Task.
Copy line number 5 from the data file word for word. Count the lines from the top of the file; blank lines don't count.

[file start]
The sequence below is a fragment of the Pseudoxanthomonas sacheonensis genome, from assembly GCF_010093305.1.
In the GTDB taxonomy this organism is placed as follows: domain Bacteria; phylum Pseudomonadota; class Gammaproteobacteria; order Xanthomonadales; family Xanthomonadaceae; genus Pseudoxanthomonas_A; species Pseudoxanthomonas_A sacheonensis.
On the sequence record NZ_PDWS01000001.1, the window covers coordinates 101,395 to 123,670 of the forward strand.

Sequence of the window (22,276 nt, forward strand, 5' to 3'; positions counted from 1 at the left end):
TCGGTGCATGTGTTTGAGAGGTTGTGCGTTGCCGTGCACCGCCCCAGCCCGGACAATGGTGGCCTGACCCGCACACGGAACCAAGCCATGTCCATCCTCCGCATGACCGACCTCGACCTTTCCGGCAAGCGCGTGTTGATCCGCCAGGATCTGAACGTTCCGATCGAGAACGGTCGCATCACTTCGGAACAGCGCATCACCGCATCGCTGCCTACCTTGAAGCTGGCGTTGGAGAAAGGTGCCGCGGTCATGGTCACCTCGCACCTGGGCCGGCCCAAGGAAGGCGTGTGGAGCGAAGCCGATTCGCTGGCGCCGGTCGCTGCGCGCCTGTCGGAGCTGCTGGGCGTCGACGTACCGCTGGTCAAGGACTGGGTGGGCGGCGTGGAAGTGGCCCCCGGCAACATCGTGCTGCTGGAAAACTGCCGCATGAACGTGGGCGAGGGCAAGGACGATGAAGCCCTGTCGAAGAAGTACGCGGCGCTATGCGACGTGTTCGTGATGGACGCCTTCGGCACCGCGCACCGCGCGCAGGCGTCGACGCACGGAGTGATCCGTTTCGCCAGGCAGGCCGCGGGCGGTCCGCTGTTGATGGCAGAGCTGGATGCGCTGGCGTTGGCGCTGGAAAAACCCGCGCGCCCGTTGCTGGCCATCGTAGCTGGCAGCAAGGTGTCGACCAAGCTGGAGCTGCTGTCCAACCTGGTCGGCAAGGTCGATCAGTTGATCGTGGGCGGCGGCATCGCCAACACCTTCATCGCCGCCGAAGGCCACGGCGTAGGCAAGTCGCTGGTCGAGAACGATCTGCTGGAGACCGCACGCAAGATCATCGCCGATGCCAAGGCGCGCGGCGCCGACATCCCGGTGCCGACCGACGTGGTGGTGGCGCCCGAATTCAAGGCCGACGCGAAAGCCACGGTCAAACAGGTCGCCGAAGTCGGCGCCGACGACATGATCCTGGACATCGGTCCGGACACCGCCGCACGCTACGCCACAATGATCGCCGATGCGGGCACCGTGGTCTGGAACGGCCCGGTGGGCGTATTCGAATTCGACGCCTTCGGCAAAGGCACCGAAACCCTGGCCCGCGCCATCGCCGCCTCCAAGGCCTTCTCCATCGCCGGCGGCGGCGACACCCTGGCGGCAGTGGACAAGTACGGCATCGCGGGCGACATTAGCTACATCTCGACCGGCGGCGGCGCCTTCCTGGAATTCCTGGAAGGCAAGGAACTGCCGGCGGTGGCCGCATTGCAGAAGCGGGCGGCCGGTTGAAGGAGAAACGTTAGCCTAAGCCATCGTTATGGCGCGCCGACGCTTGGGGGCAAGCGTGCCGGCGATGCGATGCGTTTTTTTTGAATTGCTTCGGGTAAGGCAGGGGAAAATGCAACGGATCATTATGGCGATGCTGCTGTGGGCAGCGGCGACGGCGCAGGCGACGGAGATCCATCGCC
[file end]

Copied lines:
TCGGTGCATGTGTTTGAGAGGTTGTGCGTTGCCGTGCACCGCCCCAGCCCGGACAATGGTGGCCTGACCCGCACACGGAACCAAGCCATGTCCATCCTCCGCATGACCGACCTCGACCTTTCCGGCAAGCGCGTGTTGATCCGCCAGGATCTGAACGTTCCGATCGAGAACGGTCGCATCACTTCGGAACAGCGCATCACCGCATCGCTGCCTACCTTGAAGCTGGCGTTGGAGAAAGGTGCCGCGGTCATGGTCACCTCGCACCTGGGCCGGCCCAAGGAAGGCGTGTGGAGCGAAGCCGATTCGCTGGCGCCGGTCGCTGCGCGCCTGTCGGAGCTGCTGGGCGTCGACGTACCGCTGGTCAAGGACTGGGTGGGCGGCGTGGAAGTGGCCCCCGGCAACATCGTGCTGCTGGAAAACTGCCGCATGAACGTGGGCGAGGGCAAGGACGATGAAGCCCTGTCGAAGAAGTACGCGGCGCTATGCGACGTGTTCGTGATGGACGCCTTCGGCACCGCGCACCGCGCGCAGGCGTCGACGCACGGAGTGATCCGTTTCGCCAGGCAGGCCGCGGGCGGTCCGCTGTTGATGGCAGAGCTGGATGCGCTGGCGTTGGCGCTGGAAAAACCCGCGCGCCCGTTGCTGGCCATCGTAGCTGGCAGCAAGGTGTCGACCAAGCTGGAGCTGCTGTCCAACCTGGTCGGCAAGGTCGATCAGTTGATCGTGGGCGGCGGCATCGCCAACACCTTCATCGCCGCCGAAGGCCACGGCGTAGGCAAGTCGCTGGTCGAGAACGATCTGCTGGAGACCGCACGCAAGATCATCGCCGATGCCAAGGCGCGCGGCGCCGACATCCCGGTGCCGACCGACGTGGTGGTGGCGCCCGAATTCAAGGCCGACGCGAAAGCCACGGTCAAACAGGTCGCCGAAGTCGGCGCCGACGACATGATCCTGGACATCGGTCCGGACACCGCCGCACGCTACGCCACAATGATCGCCGATGCGGGCACCGTGGTCTGGAACGGCCCGGTGGGCGTATTCGAATTCGACGCCTTCGGCAAAGGCACCGAAACCCTGGCCCGCGCCATCGCCGCCTCCAAGGCCTTCTCCATCGCCGGCGGCGGCGACACCCTGGCGGCAGTGGACAAGTACGGCATCGCGGGCGACATTAGCTACATCTCGACCGGCGGCGGCGCCTTCCTGGAATTCCTGGAAGGCAAGGAACTGCCGGCGGTGGCCGCATTGCAGAAGCGGGCGGCCGGTTGAAGGAGAAACGTTAGCCTAAGCCATCGTTATGGCGCGCCGACGCTTGGGGGCAAGCGTGCCGGCGATGCGATGCGTTTTTTTTGAATTGCTTCGGGTAAGGCAGGGGAAAATGCAACGGATCATTATGGCGATGCTGCTGTGGGCAGCGGCGACGGCGCAGGCGACGGAGATCCATCGCC